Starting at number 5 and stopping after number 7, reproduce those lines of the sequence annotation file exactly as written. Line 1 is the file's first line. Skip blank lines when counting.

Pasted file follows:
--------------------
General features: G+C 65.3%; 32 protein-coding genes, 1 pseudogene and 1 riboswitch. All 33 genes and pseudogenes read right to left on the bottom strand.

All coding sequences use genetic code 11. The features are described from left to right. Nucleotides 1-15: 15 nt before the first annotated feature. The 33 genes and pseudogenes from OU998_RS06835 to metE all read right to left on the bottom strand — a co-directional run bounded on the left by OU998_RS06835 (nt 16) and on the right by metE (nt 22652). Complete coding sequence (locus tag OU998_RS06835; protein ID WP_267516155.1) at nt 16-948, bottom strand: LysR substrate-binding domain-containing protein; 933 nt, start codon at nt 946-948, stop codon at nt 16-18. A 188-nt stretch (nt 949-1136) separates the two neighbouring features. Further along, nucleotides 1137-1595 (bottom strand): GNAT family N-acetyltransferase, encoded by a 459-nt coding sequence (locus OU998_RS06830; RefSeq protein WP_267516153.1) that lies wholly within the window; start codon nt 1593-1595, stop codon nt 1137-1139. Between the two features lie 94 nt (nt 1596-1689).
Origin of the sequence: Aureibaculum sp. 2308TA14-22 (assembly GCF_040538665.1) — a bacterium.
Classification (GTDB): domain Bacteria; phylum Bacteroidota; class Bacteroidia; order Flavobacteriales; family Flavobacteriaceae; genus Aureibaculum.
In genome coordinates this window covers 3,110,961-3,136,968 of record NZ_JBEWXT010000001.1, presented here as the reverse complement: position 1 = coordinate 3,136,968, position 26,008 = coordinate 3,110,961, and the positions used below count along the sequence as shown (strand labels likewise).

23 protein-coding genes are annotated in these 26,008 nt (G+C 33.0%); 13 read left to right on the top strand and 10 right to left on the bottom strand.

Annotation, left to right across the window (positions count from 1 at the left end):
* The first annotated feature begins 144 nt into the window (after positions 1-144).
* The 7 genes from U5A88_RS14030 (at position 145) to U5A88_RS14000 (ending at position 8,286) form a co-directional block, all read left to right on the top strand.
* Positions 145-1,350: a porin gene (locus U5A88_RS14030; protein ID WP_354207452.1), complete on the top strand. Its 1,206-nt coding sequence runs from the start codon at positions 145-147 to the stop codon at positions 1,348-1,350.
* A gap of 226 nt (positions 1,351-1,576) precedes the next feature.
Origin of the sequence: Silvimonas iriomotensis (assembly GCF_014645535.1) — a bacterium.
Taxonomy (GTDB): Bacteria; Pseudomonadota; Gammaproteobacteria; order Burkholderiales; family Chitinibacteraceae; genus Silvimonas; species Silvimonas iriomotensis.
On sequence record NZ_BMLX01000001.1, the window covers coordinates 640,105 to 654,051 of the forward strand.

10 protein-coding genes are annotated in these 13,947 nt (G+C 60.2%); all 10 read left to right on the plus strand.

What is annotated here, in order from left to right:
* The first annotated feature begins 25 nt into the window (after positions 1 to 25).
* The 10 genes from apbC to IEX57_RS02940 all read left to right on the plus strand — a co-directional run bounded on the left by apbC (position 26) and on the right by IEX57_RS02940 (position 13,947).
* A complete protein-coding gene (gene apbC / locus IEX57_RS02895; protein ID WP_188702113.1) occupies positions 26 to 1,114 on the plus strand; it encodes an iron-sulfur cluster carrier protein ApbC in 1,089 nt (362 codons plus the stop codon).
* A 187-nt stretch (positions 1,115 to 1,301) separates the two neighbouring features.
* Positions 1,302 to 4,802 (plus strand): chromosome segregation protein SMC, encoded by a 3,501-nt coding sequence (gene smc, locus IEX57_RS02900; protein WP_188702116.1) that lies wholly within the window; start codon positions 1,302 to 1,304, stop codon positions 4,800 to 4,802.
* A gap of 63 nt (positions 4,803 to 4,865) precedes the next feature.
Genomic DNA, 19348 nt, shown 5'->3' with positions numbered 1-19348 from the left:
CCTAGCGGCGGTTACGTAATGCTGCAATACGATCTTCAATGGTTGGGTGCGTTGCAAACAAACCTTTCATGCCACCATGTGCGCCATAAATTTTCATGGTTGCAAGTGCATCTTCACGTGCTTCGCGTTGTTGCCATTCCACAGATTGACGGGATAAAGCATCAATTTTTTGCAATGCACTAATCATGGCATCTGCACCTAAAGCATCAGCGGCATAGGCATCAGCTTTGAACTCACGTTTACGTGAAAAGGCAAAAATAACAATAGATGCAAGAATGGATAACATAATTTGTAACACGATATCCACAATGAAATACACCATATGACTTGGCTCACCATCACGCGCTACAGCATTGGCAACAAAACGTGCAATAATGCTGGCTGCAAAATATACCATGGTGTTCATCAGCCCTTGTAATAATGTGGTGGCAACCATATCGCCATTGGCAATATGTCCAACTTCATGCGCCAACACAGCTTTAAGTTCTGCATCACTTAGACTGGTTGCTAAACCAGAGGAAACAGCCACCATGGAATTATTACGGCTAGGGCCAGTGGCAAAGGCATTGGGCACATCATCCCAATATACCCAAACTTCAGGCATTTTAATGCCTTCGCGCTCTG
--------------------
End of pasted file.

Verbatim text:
In genome coordinates this window covers 3,110,961-3,136,968 of record NZ_JBEWXT010000001.1, presented here as the reverse complement: position 1 = coordinate 3,136,968, position 26,008 = coordinate 3,110,961, and the positions used below count along the sequence as shown (strand labels likewise).

23 protein-coding genes are annotated in these 26,008 nt (G+C 33.0%); 13 read left to right on the top strand and 10 right to left on the bottom strand.

Annotation, left to right across the window (positions count from 1 at the left end):